The original cab had succumbed to rain and rot. None of the material was salvable except for templates.

Even the carpentry techniques has been lost to time. It was a challenge to assemble exactly to be historical standards.

What was left of the original cab was brought to the museum to use as a pattern. It was then laid out on the ground in organized piles similar to an archaeologist when trying to reconstruct an ancient artifact. This demonstrated the joinery which was reproduced in the new cab.

An original attempt was made to bend the wood in a steamer but proved ineffective. Making laminated boards in shop proved to be the winner.

The inside of the 1364 prior to installation of cab

A very happy crew has completed the roof using a special tongue and grove technic typical construction schema used in the early 1900s by Baldwin. (from left)  Dave George, Fred Fisher, Ken Severson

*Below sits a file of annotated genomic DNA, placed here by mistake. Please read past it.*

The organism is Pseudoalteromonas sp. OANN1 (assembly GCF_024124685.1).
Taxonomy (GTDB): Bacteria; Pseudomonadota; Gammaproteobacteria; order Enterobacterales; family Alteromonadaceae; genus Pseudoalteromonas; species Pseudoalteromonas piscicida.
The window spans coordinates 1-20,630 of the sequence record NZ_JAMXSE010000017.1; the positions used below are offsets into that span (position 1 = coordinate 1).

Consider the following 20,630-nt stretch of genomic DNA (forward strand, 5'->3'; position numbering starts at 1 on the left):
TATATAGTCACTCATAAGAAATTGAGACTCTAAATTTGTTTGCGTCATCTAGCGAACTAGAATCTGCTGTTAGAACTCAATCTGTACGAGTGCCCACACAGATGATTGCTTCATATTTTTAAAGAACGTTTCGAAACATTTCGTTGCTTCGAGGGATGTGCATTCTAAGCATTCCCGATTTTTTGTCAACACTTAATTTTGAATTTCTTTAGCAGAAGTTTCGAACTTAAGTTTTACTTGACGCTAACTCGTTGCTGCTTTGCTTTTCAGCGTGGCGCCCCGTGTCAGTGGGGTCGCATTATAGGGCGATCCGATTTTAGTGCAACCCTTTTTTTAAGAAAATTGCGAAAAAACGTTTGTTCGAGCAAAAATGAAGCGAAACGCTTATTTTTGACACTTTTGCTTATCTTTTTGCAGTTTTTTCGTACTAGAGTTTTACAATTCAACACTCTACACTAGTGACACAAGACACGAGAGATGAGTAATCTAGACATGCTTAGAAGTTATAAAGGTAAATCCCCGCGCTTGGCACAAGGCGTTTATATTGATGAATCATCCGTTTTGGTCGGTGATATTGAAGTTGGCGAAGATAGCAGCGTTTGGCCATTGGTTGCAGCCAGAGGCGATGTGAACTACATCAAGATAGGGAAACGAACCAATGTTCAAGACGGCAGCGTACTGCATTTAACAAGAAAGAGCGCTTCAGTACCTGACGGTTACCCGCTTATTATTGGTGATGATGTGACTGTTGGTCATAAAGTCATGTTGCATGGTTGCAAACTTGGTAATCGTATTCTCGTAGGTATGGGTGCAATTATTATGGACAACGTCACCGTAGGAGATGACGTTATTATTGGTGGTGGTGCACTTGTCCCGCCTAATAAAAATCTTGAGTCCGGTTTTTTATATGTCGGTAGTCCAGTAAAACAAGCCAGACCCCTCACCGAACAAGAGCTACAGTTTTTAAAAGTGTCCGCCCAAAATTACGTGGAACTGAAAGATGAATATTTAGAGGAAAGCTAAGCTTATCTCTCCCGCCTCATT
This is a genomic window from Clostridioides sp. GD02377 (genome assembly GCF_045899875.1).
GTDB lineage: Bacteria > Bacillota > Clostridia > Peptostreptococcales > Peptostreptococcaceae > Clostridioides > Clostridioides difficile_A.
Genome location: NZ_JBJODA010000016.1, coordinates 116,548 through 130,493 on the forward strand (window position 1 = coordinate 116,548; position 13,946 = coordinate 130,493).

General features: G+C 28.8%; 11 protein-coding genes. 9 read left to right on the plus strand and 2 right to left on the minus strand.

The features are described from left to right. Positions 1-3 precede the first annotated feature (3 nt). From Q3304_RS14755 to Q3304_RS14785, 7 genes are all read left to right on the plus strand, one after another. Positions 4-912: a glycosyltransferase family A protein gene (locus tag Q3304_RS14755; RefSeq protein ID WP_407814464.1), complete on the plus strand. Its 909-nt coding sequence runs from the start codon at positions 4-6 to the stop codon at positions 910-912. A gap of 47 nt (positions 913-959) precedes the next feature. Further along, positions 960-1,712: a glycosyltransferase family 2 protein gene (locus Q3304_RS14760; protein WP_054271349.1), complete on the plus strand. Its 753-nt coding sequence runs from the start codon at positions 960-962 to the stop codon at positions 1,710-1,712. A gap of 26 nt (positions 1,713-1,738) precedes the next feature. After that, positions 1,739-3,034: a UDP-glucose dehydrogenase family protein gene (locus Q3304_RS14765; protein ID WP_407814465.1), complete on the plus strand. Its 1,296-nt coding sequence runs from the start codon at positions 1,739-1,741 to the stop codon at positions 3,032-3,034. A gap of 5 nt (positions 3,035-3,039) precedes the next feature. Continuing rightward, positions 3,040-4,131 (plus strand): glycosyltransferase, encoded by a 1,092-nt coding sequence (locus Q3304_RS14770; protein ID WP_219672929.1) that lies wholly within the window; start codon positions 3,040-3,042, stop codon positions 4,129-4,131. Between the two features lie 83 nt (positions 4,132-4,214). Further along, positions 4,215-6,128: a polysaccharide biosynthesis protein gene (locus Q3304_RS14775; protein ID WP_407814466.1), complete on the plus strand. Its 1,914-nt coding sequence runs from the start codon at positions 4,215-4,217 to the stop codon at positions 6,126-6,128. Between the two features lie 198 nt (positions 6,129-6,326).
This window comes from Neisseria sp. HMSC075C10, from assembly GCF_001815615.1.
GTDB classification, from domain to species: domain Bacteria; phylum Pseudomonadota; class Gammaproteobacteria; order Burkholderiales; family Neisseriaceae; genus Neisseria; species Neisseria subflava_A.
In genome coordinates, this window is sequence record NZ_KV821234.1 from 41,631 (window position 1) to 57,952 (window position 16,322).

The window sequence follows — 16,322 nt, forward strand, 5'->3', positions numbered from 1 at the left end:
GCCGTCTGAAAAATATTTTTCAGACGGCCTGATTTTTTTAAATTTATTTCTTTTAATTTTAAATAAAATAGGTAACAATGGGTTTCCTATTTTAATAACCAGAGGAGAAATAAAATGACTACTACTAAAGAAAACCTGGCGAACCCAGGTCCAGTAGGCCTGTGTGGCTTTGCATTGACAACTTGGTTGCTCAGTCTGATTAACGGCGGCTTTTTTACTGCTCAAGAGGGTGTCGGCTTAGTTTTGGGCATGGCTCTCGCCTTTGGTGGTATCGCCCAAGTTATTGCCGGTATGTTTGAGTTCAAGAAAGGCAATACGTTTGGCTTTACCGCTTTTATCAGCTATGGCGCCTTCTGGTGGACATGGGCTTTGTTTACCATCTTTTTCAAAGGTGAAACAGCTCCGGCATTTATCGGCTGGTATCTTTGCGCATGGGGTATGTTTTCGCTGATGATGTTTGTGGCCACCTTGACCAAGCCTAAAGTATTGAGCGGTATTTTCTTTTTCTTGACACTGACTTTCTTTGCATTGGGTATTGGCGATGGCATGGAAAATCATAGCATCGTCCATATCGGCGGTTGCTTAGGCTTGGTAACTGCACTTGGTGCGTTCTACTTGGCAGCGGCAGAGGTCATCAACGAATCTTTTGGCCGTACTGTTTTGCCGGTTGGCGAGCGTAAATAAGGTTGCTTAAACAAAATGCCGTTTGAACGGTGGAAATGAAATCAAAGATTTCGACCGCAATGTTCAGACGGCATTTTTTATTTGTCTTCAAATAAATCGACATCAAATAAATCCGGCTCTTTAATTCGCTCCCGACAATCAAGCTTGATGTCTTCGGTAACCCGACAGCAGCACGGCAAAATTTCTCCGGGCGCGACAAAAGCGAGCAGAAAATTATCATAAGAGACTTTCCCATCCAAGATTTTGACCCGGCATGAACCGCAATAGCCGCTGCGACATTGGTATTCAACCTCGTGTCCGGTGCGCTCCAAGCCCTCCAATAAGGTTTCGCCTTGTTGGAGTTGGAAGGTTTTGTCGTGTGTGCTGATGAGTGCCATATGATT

…a little to the left…..a little to the right…

Huston we have a problem….it doesn’t fit

The Eagle has landed.

Vic Hanson refurbished the pilot (or cow-catcher) in his garage.

“Special Delivery for the 1364!!”

Dave George (late and former 1364 CMO) and Vic Hanson

A proud day for Vic Hanson when he witnessed the mounting of the pilot, a project in the making for 28 years.  Vic started with the group in Nallys Valley when the 1364 was moved from Pt Defiance in Tacoma WA.